Clinical progression and outcome of dysphagia following paediatric traumatic brain injury: a prospective study

Morgan, A., Ward, E. and Murdoch, B. (2004) Clinical progression and outcome of dysphagia following paediatric traumatic brain injury: a prospective study. Brain Injury, 18 4: 359-376. doi:10.1080/02699050310001617424


Author Morgan, A.
Ward, E.
Murdoch, B.
Title Clinical progression and outcome of dysphagia following paediatric traumatic brain injury: a prospective study
Journal name Brain Injury   Check publisher's open access policy
ISSN 0269-9052
Publication date 2004-01-01
Sub-type Article (original research)
DOI 10.1080/02699050310001617424
Volume 18
Issue 4
Start page 359
End page 376
Total pages 18
Editor J. Kreutzer
N. Zasler
Place of publication UK
Publisher Taylor & Francis
Language eng
Subject C1
321025 Rehabilitation and Therapy - Hearing and Speech
730111 Hearing, vision, speech and their disorders
Abstract Objectives : To provide a preliminary clinical profile of the resolution and outcomes of oral-motor impairment and swallowing function in a group of paediatric dysphagia patients post-traumatic brain injury (TBI). To document the level of cognitive impairment parallel to the return to oral intake, and to investigate the correlation between the resolution of impaired swallow function versus the resolution of oral-motor impairment and cognitive impairment. Participants : Thirteen children admitted to an acute care setting for TBI. Main outcome measures : A series of oral-motor (Verbal Motor Production Assessment for Children, Frenchay Dysarthria Assessment, Schedule for Oral Motor Assessment) and swallowing (Paramatta Hospital's Assessment for Dysphagia) assessments, an outcome measure for swallowing (Royal Brisbane Hospital's Outcome Measure for Swallowing), and a cognitive rating scale (Rancho Level of Cognitive Functioning Scale). Results : Across the patient group, oral-motor deficits resolved to normal status between 3 and 11 weeks post-referral (and at an average of 12 weeks post-injury) and swallowing function and resolution to normal diet status were achieved by 3-11 weeks post-referral (and at an average of 12 weeks post-injury). The resolution of dysphagia and the resolution of oral-motor impairment and cognitive impairment were all highly correlated. Conclusion : The provision of a preliminary profile of oral-motor functioning and dysphagia resolution, and data on the linear relationship between swallowing impairment and cognition, will provide baseline information on the course of rehabilitation of dysphagia in the paediatric population post-TBI. Such data will contribute to more informed service provision and rehabilitation planning for paediatric patients post-TBI.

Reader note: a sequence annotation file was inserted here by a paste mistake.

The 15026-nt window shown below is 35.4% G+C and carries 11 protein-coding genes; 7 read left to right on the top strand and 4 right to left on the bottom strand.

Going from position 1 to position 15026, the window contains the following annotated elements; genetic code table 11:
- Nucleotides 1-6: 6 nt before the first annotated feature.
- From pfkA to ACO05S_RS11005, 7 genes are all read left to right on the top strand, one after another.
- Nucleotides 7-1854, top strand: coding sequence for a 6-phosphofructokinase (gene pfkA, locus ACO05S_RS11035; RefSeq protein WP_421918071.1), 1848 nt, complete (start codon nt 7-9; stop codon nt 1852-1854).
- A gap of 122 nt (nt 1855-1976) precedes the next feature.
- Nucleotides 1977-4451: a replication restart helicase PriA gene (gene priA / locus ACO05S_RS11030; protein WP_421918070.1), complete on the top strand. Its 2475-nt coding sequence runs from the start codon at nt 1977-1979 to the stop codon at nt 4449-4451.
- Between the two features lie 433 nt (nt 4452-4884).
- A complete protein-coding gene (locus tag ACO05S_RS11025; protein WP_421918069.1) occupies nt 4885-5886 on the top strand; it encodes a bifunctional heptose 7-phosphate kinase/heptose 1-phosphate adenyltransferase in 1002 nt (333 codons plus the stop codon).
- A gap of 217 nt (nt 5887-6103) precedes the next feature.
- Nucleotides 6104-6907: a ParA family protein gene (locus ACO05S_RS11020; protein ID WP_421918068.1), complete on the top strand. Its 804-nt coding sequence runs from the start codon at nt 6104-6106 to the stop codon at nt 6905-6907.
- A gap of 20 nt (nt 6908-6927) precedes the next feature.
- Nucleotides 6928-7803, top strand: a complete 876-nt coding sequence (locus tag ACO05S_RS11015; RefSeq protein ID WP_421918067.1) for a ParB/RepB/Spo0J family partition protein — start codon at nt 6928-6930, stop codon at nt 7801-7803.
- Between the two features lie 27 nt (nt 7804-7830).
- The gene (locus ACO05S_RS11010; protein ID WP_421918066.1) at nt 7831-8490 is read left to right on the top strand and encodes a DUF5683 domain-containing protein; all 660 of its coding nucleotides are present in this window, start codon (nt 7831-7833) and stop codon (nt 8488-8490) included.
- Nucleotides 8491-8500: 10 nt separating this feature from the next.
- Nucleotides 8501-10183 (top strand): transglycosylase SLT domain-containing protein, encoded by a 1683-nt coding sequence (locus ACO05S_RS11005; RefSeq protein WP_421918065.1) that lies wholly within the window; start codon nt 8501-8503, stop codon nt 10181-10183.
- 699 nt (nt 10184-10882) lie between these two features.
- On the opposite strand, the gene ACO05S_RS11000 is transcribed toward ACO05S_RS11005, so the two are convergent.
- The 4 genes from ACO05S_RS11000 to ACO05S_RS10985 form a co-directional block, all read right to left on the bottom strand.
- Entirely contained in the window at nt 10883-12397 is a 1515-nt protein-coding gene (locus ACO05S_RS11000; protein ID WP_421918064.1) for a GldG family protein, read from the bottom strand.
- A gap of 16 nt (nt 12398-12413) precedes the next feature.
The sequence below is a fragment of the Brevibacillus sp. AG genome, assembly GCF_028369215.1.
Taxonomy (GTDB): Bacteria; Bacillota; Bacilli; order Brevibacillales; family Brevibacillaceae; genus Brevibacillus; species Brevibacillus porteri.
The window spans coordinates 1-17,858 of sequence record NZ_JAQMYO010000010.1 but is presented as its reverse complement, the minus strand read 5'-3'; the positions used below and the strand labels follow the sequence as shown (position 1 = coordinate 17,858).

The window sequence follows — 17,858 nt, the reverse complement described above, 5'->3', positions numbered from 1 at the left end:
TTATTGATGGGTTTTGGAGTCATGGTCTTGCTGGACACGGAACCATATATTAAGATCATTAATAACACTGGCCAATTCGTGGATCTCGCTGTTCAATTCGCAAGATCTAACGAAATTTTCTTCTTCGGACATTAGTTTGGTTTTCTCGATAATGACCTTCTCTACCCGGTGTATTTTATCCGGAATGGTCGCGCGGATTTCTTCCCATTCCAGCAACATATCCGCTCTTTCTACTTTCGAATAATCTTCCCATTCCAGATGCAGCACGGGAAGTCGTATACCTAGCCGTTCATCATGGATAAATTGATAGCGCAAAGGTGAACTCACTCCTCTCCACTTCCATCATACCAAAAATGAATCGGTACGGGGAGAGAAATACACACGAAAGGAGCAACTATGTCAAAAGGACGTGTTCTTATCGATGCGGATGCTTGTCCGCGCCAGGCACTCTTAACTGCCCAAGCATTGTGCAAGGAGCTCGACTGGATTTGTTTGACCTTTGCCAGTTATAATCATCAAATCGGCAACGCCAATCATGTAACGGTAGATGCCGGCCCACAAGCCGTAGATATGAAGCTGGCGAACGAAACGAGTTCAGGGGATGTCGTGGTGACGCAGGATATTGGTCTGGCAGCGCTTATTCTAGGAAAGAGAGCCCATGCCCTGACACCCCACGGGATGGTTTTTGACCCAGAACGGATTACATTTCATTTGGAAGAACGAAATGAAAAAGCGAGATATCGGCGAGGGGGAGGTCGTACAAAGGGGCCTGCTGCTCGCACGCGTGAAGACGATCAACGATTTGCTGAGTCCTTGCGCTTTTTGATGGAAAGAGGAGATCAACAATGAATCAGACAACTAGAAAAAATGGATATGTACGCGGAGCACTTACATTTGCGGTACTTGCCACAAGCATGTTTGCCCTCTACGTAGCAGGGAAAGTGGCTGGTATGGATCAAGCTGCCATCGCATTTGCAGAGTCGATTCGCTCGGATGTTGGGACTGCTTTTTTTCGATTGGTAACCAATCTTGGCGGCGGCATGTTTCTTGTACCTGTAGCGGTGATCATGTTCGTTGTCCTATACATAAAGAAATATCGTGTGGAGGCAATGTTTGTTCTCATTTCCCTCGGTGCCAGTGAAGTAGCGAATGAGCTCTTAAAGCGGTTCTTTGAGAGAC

Keyword Neurosciences
Rehabilitation
Head-injury
Q-Index Code C1
Additional Notes Published in a high impact journal (IF=1.148) this paper is still the only published prospective group study documenting the recovery patterns of a group of children with dysphagia post traumatic brain injury. It has received positive review comments by experts in the filed of dysphagia (see Sasaki & Leder [2005], Dysphagia, 20, 63-64).

 
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Created: Wed, 15 Aug 2007, 13:37:49 EST